Why hack a calculator?
So you’re a programmer deciding where to invest your energy. What’s a better idea: the latest Apple device, where hot new games can mean big bucks and millions of users, or a calculator introduced 10 years ago?
Most go for iPhones and iPods. But another community thrives in its own way. These are the folks who spend hours trying to elevate their Texas Instruments calculators to a level far surpassing their modest roots.
Among their achievements: adding new features, creating new operating systems, connecting the calculator to keyboards and other hardware, playing a video excerpt from “The Matrix,” and even running Nintendo Game Boy video games. Not bad for calculators such as the $100 TI-83 Plus, introduced in 1999 with a Z80 processor running at 6MHz, 24KB of memory, 160KB of flash memory, and a 96Ã—64 pixel display.
Why all this work for projects that realistically are not going to reshape the future of computing? Much of the motivation parallels mountaineer George Mallory’s rationale for climbing Mount Everest: “Because it’s there.”
TI’s graphing calculators are programmable, affordable, and widely used in schools-a lot more approachable than a Himalayan peak. That doesn’t mean they’re easy. The calculators must be programmed in assembly language-a slightly more human-readable version of the very basic machine code the calculators execute, but hardly something more easily read and debugged such as C or Java.
‘Squeeze to get the juice’
Although TI calculator hackers may be an uncommon breed, plenty of people relish a good challenge.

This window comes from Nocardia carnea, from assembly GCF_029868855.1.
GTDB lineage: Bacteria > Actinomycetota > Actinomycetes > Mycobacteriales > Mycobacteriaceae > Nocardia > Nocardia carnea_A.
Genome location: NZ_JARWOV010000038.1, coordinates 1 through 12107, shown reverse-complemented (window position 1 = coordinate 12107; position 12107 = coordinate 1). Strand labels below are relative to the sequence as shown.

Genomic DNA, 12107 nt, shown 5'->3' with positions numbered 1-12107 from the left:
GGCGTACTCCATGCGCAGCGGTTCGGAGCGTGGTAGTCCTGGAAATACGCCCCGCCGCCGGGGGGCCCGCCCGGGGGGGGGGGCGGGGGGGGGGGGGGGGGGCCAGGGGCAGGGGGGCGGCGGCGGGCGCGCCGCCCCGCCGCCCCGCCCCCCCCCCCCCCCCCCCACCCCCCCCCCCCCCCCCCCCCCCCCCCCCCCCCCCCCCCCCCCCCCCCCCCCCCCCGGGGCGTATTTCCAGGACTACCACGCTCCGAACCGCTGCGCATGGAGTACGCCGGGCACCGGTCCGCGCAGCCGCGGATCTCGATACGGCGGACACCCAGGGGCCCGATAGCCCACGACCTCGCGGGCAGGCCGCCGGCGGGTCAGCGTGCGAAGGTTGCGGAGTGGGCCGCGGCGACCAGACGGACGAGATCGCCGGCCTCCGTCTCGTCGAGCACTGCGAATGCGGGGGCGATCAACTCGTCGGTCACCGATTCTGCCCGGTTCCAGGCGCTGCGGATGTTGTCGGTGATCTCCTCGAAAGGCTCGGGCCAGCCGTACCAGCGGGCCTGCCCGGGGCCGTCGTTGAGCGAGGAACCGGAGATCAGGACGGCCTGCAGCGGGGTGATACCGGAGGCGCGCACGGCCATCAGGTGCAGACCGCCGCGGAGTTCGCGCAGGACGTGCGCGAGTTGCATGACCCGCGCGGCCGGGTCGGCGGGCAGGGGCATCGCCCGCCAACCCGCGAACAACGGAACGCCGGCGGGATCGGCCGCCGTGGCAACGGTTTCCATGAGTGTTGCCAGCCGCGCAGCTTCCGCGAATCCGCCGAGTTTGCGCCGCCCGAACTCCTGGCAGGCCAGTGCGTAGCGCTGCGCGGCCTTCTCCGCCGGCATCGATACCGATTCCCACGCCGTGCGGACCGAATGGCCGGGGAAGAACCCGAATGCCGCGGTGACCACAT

Dan Englender, a 26-year-old in Washington, D.C., who was very active in TI hacking for years and wrote the MirageOS for the calculator family, enjoys the challenge. “They’re kind of fun to play with as they come from the factory, but they’re even more fun when you make them do stuff they weren’t designed to do,” he said. “It’s remarkable what you can squeeze out of those calculators…but you have to really squeeze to get the juice.”
Adds Michael Vincent, “The motivations for this sort of work are largely challenge with some utility mixed in. For me personally, my hacking efforts were all about achieving what has previously been impossible.” Vincent in 2002 wrote the CEPTIC operating system for the TI-83 Plus and now is news editor for the ticalc.org site.
For Brandon Wilson, exploring every last nook and cranny of a TI calculator is part of the appeal.
“For me it’s figuring out something new,” said Wilson, a 25-year-old programmer at a call center in Elizabethton, Tenn. He’s been using TI calculators since seventh grade, developed a way to install third-party operating systems on the calculator earlier this year, and now is writing his own. “There’s a lot of satisfaction being able to understand something so completely. It’s very rewarding, at least for me.”